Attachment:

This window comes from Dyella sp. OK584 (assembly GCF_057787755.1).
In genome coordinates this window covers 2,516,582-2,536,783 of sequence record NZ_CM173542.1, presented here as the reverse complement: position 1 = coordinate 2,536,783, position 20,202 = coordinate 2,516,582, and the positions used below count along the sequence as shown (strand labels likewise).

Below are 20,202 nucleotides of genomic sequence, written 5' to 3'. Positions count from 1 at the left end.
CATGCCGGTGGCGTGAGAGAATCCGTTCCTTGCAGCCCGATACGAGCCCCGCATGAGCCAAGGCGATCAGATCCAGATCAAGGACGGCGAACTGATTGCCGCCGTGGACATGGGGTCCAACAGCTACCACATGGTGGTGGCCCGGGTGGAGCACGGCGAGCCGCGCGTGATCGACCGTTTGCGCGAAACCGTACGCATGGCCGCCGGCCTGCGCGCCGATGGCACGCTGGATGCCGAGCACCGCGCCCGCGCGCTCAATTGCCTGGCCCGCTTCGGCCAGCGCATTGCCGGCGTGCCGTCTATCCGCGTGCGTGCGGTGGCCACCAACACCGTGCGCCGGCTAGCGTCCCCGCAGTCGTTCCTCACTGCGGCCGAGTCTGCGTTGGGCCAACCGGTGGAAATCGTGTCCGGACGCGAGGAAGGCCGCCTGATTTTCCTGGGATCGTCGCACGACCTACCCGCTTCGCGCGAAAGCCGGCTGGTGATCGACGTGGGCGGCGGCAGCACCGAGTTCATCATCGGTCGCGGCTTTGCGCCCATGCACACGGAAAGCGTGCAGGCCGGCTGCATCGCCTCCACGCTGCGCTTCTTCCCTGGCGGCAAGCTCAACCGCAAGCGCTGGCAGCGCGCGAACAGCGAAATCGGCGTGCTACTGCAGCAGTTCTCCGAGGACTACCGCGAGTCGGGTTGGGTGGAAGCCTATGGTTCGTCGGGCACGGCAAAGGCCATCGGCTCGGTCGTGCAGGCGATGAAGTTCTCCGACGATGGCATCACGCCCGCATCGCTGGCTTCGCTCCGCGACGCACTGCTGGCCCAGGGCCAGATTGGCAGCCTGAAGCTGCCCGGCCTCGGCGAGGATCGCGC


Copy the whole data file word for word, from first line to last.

This window comes from Dyella sp. OK584 (assembly GCF_057787755.1).
In genome coordinates this window covers 2,516,582-2,536,783 of sequence record NZ_CM173542.1, presented here as the reverse complement: position 1 = coordinate 2,536,783, position 20,202 = coordinate 2,516,582, and the positions used below count along the sequence as shown (strand labels likewise).

Below are 20,202 nucleotides of genomic sequence, written 5' to 3'. Positions count from 1 at the left end.
CATGCCGGTGGCGTGAGAGAATCCGTTCCTTGCAGCCCGATACGAGCCCCGCATGAGCCAAGGCGATCAGATCCAGATCAAGGACGGCGAACTGATTGCCGCCGTGGACATGGGGTCCAACAGCTACCACATGGTGGTGGCCCGGGTGGAGCACGGCGAGCCGCGCGTGATCGACCGTTTGCGCGAAACCGTACGCATGGCCGCCGGCCTGCGCGCCGATGGCACGCTGGATGCCGAGCACCGCGCCCGCGCGCTCAATTGCCTGGCCCGCTTCGGCCAGCGCATTGCCGGCGTGCCGTCTATCCGCGTGCGTGCGGTGGCCACCAACACCGTGCGCCGGCTAGCGTCCCCGCAGTCGTTCCTCACTGCGGCCGAGTCTGCGTTGGGCCAACCGGTGGAAATCGTGTCCGGACGCGAGGAAGGCCGCCTGATTTTCCTGGGATCGTCGCACGACCTACCCGCTTCGCGCGAAAGCCGGCTGGTGATCGACGTGGGCGGCGGCAGCACCGAGTTCATCATCGGTCGCGGCTTTGCGCCCATGCACACGGAAAGCGTGCAGGCCGGCTGCATCGCCTCCACGCTGCGCTTCTTCCCTGGCGGCAAGCTCAACCGCAAGCGCTGGCAGCGCGCGAACAGCGAAATCGGCGTGCTACTGCAGCAGTTCTCCGAGGACTACCGCGAGTCGGGTTGGGTGGAAGCCTATGGTTCGTCGGGCACGGCAAAGGCCATCGGCTCGGTCGTGCAGGCGATGAAGTTCTCCGACGATGGCATCACGCCCGCATCGCTGGCTTCGCTCCGCGACGCACTGCTGGCCCAGGGCCAGATTGGCAGCCTGAAGCTGCCCGGCCTCGGCGAGGATCGCGC